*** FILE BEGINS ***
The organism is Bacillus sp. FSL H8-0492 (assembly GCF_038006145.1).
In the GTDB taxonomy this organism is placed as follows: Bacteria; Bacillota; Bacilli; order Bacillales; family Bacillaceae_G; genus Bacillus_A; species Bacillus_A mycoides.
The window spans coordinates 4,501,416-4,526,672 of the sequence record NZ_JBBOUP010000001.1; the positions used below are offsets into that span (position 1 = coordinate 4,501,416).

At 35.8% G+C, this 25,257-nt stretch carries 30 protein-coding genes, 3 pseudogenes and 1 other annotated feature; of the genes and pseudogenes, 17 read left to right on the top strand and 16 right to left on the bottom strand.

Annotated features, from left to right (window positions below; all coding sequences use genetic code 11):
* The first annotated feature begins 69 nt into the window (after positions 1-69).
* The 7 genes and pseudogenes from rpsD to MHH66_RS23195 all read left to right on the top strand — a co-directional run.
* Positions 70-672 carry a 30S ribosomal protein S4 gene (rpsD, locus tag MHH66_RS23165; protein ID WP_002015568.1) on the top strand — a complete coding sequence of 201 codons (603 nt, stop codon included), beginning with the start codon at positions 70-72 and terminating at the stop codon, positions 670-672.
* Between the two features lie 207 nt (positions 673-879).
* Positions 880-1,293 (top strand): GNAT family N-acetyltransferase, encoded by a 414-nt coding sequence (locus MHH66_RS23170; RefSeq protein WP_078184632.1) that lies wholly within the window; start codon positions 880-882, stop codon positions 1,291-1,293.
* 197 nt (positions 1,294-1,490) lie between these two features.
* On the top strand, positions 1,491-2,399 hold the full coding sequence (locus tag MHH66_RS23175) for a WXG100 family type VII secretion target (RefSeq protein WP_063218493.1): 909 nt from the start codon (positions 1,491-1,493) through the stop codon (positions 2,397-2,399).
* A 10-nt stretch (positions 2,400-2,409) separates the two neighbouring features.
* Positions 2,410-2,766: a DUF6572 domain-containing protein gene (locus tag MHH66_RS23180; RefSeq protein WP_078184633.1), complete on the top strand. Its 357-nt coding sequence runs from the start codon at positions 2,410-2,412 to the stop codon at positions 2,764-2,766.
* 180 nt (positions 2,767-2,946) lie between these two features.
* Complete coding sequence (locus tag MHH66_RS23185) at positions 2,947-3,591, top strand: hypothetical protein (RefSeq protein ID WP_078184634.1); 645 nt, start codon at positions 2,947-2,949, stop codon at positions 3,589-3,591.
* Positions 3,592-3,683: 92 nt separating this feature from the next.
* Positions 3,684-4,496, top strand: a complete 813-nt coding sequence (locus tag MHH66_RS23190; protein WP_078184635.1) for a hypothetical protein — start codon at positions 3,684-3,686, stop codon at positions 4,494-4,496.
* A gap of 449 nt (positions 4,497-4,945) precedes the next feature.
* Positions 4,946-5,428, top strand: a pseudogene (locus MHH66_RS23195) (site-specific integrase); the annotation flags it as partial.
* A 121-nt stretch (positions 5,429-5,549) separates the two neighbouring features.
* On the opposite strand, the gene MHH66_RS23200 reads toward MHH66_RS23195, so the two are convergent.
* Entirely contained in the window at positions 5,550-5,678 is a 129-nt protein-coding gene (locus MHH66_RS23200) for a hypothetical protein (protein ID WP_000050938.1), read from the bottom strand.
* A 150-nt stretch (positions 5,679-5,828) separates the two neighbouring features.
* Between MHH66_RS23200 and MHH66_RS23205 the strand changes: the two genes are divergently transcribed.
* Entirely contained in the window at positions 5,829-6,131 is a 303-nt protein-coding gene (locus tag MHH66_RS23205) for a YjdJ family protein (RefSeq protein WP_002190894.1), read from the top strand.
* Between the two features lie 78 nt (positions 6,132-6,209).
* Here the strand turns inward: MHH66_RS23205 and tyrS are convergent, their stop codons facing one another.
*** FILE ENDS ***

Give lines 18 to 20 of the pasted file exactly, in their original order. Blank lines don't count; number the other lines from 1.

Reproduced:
* Positions 3,684-4,496, top strand: a complete 813-nt coding sequence (locus tag MHH66_RS23190; protein WP_078184635.1) for a hypothetical protein — start codon at positions 3,684-3,686, stop codon at positions 4,494-4,496.
* A gap of 449 nt (positions 4,497-4,945) precedes the next feature.
* Positions 4,946-5,428, top strand: a pseudogene (locus MHH66_RS23195) (site-specific integrase); the annotation flags it as partial.